L.A. County's Latest "Sanctuary City" Stands Its Ground Against Trump
La Puente Councilman David Argudo, who introduced the sanctuary city measure, addresses the media after its passage.
Courtesy David Argudo
La Puente, a city of 40,000 in the San Gabriel Valley whose population is 85 percent Latino, has declared itself a “sanctuary” for undocumented immigrants, in a resolution passed by the City Council on Jan. 10.
City officials say the public turned out in droves to attend the vote, a tense and anxious crowd filling the 50 seats in council chambers, with nearly as many people standing outside. When the vote was taken and the resolution passed 4-0, the audience in the chamber erupted in cheers and a prolonged chant in Spanish of Si se pudo, or "yes we did," until Mayor Valery Muñoz called the meeting back to order.
La Puente is the latest in a wave of municipalities and school districts in the L.A. area to declare themselves sanctuaries for undocumented immigrants in the wake of the 2016 election. A sanctuary city is one that refuses to cooperate in the detention or removal of immigrants, or to allow Immigration and Customs Enforcement to access city data on the immigration status of residents. President-elect Donald Trump has threatened to cut federal funding to sanctuary cities that refuse to cooperate with ICE.
Santa Ana in Orange County passed a similar resolution in December. That same month, in response to Trump’s election, school districts in the cities of San Bernardino, Bassett and Montebello declared themselves sanctuaries; other districts such as Pasadena Unified and L.A. Unified declared their schools “safe zones.”
In a related move, the L.A. County Board of Supervisors approved on Jan. 10 the creation of an Office of Immigrant Affairs to coordinate and facilitate access to countywide services for immigrants.
By declaring themselves sanctuaries, La Puente and the other local entities effectively enter the fray against President-elect Trump, standing up against his campaign promise to remove millions of immigrants living in the country without papers.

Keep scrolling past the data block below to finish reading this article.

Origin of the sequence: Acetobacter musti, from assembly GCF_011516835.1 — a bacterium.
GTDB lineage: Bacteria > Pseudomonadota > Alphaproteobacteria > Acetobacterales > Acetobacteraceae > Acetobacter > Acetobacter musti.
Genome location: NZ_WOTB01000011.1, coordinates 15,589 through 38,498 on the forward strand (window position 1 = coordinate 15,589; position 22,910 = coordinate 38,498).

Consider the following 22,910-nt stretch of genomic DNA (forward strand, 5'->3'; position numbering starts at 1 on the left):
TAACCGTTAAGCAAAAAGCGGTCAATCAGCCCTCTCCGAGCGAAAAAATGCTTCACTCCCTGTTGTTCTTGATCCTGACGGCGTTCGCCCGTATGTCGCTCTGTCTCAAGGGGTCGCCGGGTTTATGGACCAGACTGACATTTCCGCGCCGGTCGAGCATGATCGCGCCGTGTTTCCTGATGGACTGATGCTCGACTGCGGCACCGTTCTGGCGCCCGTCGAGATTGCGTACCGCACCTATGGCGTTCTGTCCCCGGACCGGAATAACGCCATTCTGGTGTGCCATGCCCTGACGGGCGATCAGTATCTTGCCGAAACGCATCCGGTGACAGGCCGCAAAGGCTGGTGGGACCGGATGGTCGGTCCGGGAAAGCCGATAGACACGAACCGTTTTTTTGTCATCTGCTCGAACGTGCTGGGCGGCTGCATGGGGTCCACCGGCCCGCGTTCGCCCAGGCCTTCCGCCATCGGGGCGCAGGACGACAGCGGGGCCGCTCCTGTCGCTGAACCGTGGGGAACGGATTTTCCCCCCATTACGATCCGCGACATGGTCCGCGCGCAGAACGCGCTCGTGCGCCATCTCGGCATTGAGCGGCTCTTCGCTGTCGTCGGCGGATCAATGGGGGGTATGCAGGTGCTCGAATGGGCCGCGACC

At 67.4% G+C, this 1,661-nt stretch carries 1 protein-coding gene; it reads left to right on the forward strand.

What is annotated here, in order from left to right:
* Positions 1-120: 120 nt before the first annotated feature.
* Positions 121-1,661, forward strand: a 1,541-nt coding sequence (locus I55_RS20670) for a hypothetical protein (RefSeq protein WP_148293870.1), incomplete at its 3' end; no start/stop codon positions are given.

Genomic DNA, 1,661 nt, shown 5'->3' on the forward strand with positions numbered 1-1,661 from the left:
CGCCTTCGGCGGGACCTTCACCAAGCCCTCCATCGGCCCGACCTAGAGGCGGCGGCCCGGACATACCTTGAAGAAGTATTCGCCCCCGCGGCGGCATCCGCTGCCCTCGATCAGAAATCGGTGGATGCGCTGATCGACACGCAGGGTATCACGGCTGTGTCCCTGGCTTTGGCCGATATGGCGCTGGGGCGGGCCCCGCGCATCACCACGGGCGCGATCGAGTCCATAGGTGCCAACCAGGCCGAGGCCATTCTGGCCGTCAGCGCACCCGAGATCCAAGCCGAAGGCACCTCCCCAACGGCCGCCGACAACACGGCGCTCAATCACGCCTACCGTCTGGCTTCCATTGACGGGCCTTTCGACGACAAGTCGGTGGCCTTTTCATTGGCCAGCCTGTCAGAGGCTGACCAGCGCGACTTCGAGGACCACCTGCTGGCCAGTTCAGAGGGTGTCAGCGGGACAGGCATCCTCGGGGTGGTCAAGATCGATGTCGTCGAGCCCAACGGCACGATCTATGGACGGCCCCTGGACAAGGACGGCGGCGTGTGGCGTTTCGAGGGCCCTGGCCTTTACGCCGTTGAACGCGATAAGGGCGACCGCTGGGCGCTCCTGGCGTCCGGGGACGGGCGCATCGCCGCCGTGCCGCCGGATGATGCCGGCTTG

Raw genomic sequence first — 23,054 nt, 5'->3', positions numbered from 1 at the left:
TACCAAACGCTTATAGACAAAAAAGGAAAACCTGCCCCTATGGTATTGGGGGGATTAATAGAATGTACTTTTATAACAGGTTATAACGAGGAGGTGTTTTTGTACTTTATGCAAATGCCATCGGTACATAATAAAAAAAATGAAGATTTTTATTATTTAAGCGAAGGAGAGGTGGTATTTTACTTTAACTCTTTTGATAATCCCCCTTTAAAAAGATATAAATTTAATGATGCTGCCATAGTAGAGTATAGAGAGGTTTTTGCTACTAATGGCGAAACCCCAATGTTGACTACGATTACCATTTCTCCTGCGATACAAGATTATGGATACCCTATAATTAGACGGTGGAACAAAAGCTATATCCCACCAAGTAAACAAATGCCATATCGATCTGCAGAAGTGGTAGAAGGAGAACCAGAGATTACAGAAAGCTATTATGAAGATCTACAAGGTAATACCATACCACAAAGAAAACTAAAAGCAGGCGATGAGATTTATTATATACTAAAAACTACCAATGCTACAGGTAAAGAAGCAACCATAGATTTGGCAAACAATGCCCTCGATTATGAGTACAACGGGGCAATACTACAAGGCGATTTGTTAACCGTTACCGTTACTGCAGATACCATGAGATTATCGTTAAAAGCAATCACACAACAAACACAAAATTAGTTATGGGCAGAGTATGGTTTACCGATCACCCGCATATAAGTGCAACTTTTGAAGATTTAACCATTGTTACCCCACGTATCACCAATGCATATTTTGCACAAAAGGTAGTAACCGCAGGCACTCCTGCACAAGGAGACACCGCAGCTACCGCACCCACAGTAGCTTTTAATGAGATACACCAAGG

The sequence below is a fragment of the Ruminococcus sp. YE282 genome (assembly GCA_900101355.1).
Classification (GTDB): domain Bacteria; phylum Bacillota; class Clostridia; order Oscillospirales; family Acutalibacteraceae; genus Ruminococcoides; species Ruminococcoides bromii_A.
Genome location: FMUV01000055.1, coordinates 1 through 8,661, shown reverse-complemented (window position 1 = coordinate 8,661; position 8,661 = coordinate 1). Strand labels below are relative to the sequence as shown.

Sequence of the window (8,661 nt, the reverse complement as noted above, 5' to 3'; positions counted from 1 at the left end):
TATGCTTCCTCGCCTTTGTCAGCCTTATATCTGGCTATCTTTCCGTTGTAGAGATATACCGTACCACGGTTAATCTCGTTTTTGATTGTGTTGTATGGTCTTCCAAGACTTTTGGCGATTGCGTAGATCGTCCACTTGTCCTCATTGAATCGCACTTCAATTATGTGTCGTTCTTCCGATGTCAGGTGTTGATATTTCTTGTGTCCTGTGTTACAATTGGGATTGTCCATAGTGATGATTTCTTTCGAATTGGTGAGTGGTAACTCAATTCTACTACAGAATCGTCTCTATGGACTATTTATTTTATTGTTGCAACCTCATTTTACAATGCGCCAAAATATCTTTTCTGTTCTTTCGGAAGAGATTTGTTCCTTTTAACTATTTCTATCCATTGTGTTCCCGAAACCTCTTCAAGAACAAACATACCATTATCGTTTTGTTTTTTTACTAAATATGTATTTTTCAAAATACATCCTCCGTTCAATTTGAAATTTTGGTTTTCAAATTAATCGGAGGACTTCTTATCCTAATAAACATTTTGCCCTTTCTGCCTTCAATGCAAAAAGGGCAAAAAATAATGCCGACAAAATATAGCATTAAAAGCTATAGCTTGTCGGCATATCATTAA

“One thing that we shouldn’t lose sight of is we have a new president — a president-elect — and we need to stand behind him,” said La Puente City Councilman David Argudo, a sponsor of the measure, at the council meeting. “But he also needs to hear our voice.”
Residents of La Puente cram into the Jan. 10 City Council meeting to hear discussion on the resolution to make La Puente a sanctuary city. The resolution passed by a vote of 4-0.
Courtesy David Argudo
La Puente’s sanctuary city resolution expressly forbids police or other city employees from assisting in the enforcement of federal immigration law without a warrant. It prohibits the use of city resources to aid ICE investigation, arrest or gathering of information — unless it entails violation of criminal law. (Living in the United States without papers is a violation of the civil provisions of federal immigration law but is not technically a crime.)
Gilda Ochoa, a 30-year resident of La Puente and a professor at Pomona College, says she was part of a local coalition of activists who presented the idea at a City Council meeting in December. She says the group worked with Councilmember Argudo to merge their proposal with a separate one that Argudo had submitted on his own.
“Given the climate, we knew it was important to move fast on it,” Ochoa says.
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The resolution is not an ordinance that has the effect of law — its effect is mostly symbolic, though in the current climate it carries undeniable political force. La Puente city manager David Carmany says the meaning of the resolution will depend on the changes in federal policy that Trump has in store. For now, Carmany says, the resolution is a public statement of support for the city’s immigrant residents.
“It’s a signal that La Puente intends to be fair, intends to be compassionate,” Carmany says. “We don’t want a divide between people who provide city services and people who need them. And we will continue to provide those services without fear.”
Carmany says the general fund budget for the city is about $12 million, and that the city receives an additional $2 million in federal funds for park development, police grants and street projects. He says the desire to publicly reassure the worried immigrant families of La Puente overrides the threat of losing the federal funds. “Those things are important to us,” he says, “but not as important as the principle that people deserve to be treated decently.
“We’re not big supporters of big government messing in local affairs.”
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